Searching over 5,500,000 cases.


searching
Buy This Entire Record For $7.95

Download the entire decision to receive the complete text, official citation,
docket number, dissents and concurrences, and footnotes for this case.

Learn more about what you receive with purchase of this case.

Freeman v. McDonnell

United States District Court, D. New Jersey

June 26, 2018

DONELL FREEMAN, Plaintiff,
v.
KEVIN MCDONNELL, MD, Defendant.

          OPINION

          HON. BRIAN R. MARTINOTTI UNITED STATES DISTRICT JUDGE

         Before this Court is pro se prisoner Donnell Freeman's (“Plaintiff”) civil rights complaint, filed pursuant to 42 U.S.C. § 1983. (ECF No. 1.) Based on his affidavit of indigence (ECF No. 1-1), Plaintiff is granted leave to proceed in forma pauperis and the Clerk of the Court shall file the Complaint.

         At this time, the Court must review the Complaint, pursuant to 28 U.S.C. §§ 1915(e)(2) and 1915A, to determine whether it should be dismissed as frivolous or malicious, for failure to state a claim upon which relief may be granted, or because it seeks monetary relief from a defendant who is immune from such relief. For the reasons set forth below, the Court concludes the Complaint should be dismissed without prejudice.

         I. Background[1]

         On June 29, 2015, Plaintiff was taken to Monmouth County Correctional Facility following his release from Bayshore Hospital after a car crash. (Compl. (ECF No. 1) ¶ 6.) He sought medical attention from providers at the jail regarding left leg pain, for which he was given medication. (Id.) The condition worsened and, during an exam on December 2, 2015, an x-ray was taken of his left hip. (Id.) The doctor informed him it was a fracture healing from a previous operation where he had a screw put into his thigh. (Id.) He was given medication for the pain. (Id.) Eventually the pain became unbearable, to the point where his walk was affected. (Id.) He requested a referral to an orthopedist, but the doctors continued to deny him and would not refer him for additional medical care. (Id.) The doctors said they did not see a need for medical care and his problem was not severe. (Id.) Plaintiff continued to request help for two years. (Id.) In April 2017, Plaintiff was transferred to South Woods State Prison, and in December 2017, he received hip replacement surgery. (Id.) Plaintiff is seeking compensatory damages. (Id. ¶ 7.)

         II. Legal Standard

         A. Standard for a Sua Sponte Dismissal

         Pursuant to the Prison Litigation Reform Act, Pub. L. No. 104-134, §§ 801-810, 110 Stat. 1321-66 to 1321-77 (April 26, 1996) (“PLRA”), district courts must review complaints in those civil actions in which a prisoner is proceeding in forma pauperis, see 28 U.S.C. § 1915(e)(2)(B), seeks redress against a governmental employee or entity, see 28 U.S.C. § 1915A(b), or brings a claim with respect to prison conditions, see 42 U.S.C. § 1997e. The PLRA directs district courts to sua sponte dismiss any claim that is frivolous, is malicious, fails to state a claim upon which relief may be granted, or seeks monetary relief from a defendant who is immune from such relief. This action is subject to sua sponte screening for dismissal under 28 U.S.C. § 1915(e)(2)(B) and 1915A because Plaintiff is a prisoner who is proceeding as indigent.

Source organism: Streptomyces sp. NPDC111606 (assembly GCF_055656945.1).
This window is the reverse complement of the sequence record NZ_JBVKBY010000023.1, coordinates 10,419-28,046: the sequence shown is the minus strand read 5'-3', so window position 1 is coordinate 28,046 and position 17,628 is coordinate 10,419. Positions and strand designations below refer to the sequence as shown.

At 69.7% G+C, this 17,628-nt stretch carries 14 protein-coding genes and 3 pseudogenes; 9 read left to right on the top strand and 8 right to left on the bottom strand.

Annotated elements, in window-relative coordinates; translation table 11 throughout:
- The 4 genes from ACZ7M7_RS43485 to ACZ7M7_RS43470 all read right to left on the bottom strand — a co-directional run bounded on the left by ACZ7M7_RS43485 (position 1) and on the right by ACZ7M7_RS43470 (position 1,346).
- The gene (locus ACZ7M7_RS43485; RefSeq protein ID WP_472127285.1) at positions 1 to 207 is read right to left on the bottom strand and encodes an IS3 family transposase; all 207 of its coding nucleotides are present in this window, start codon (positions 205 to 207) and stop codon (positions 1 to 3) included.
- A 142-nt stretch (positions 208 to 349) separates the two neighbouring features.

According to the Supreme Court's decision in Ashcroft v. Iqbal, “a pleading that offers ‘labels or conclusions' or ‘a formulaic recitation of the elements of a cause of action will not do.'” 556 U.S. 662, 678 (2009) (quoting Bell Atlantic Corp. v. Twombly, 550 U.S. 544, 555 (2007)). To survive sua sponte screening for failure to state a claim, the complaint must allege “sufficient factual matter” to show that the claim is facially plausible. Fowler v. UPMS Shadyside, 578 F.3d 203, 210 (3d Cir. 2009) (citation omitted). “A claim has facial plausibility when the plaintiff pleads factual content that allows the court to draw the reasonable inference that the defendant is liable for the misconduct alleged.” Belmont v. MB Inv. Partners, Inc., 708 F.3d 470, 483 n.17 (3d Cir. 2012) (quoting Iqbal, 556 U.S. at 678). Moreover, while pro se pleadings are liberally construed, “pro se litigants still must allege sufficient facts in their complaints to support a claim.” Mala v. Crown Bay Marina, Inc., 704 F.3d 239, 245 (3d Cir. 2013) (citation omitted).

         B. Section 1983 Actions

         A plaintiff may have a cause of action under 42 U.S.C. § 1983 for certain violations of his constitutional rights. Section 1983 provides in relevant part:

Every person who, under color of any statute, ordinance, regulation, custom, or usage, of any State or Territory ... subjects, or causes to be subjected, any citizen of the United States or other person within the jurisdiction thereof to the deprivation of any rights, privileges, or immunities secured by the Constitution and laws, shall be liable to the party injured in an action at law, suit in equity, or other proper proceeding for redress. . . .

         Therefore, to state a claim for relief under § 1983, a plaintiff must allege, first, the violation of a right secured by the Constitution or laws of the United States and, second, that the alleged deprivation was committed or caused by a person acting under color of state law. See West v. Atkins, 487 U.S. 42, 48 (1988); Malleus v. George, 641 F.3d 560, 563 (3d Cir. 2011).

         III. ...


Buy This Entire Record For $7.95

Download the entire decision to receive the complete text, official citation,
docket number, dissents and concurrences, and footnotes for this case.

Learn more about what you receive with purchase of this case.